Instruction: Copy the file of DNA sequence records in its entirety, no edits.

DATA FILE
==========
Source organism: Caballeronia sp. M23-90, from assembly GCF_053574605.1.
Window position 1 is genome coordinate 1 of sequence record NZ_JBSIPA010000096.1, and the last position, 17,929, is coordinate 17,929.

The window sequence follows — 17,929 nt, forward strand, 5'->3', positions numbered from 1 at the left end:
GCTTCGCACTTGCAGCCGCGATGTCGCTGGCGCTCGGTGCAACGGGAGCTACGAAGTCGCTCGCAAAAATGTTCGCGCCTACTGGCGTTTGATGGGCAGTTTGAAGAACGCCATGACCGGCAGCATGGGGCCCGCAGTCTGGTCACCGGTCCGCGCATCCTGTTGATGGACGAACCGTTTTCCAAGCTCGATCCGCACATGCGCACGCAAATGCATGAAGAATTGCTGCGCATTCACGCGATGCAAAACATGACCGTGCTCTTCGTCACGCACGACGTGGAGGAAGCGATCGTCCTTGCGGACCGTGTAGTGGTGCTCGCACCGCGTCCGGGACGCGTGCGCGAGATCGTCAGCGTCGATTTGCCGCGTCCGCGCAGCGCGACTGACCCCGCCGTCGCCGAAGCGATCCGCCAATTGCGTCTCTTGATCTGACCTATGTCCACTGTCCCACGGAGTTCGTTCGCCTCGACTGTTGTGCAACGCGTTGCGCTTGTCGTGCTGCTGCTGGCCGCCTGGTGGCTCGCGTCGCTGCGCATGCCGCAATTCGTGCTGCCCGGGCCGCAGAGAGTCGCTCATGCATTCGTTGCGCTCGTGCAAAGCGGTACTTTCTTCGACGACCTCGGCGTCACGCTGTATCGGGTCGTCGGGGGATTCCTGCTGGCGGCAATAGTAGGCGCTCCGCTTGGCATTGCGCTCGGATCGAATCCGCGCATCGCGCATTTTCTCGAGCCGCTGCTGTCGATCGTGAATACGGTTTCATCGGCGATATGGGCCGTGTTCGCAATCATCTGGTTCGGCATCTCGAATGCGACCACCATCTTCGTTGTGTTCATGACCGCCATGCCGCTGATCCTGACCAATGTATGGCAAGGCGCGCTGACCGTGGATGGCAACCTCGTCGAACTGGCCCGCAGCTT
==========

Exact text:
Source organism: Caballeronia sp. M23-90, from assembly GCF_053574605.1.
Window position 1 is genome coordinate 1 of sequence record NZ_JBSIPA010000096.1, and the last position, 17,929, is coordinate 17,929.

The window sequence follows — 17,929 nt, forward strand, 5'->3', positions numbered from 1 at the left end:
GCTTCGCACTTGCAGCCGCGATGTCGCTGGCGCTCGGTGCAACGGGAGCTACGAAGTCGCTCGCAAAAATGTTCGCGCCTACTGGCGTTTGATGGGCAGTTTGAAGAACGCCATGACCGGCAGCATGGGGCCCGCAGTCTGGTCACCGGTCCGCGCATCCTGTTGATGGACGAACCGTTTTCCAAGCTCGATCCGCACATGCGCACGCAAATGCATGAAGAATTGCTGCGCATTCACGCGATGCAAAACATGACCGTGCTCTTCGTCACGCACGACGTGGAGGAAGCGATCGTCCTTGCGGACCGTGTAGTGGTGCTCGCACCGCGTCCGGGACGCGTGCGCGAGATCGTCAGCGTCGATTTGCCGCGTCCGCGCAGCGCGACTGACCCCGCCGTCGCCGAAGCGATCCGCCAATTGCGTCTCTTGATCTGACCTATGTCCACTGTCCCACGGAGTTCGTTCGCCTCGACTGTTGTGCAACGCGTTGCGCTTGTCGTGCTGCTGCTGGCCGCCTGGTGGCTCGCGTCGCTGCGCATGCCGCAATTCGTGCTGCCCGGGCCGCAGAGAGTCGCTCATGCATTCGTTGCGCTCGTGCAAAGCGGTACTTTCTTCGACGACCTCGGCGTCACGCTGTATCGGGTCGTCGGGGGATTCCTGCTGGCGGCAATAGTAGGCGCTCCGCTTGGCATTGCGCTCGGATCGAATCCGCGCATCGCGCATTTTCTCGAGCCGCTGCTGTCGATCGTGAATACGGTTTCATCGGCGATATGGGCCGTGTTCGCAATCATCTGGTTCGGCATCTCGAATGCGACCACCATCTTCGTTGTGTTCATGACCGCCATGCCGCTGATCCTGACCAATGTATGGCAAGGCGCGCTGACCGTGGATGGCAACCTCGTCGAACTGGCCCGCAGCTT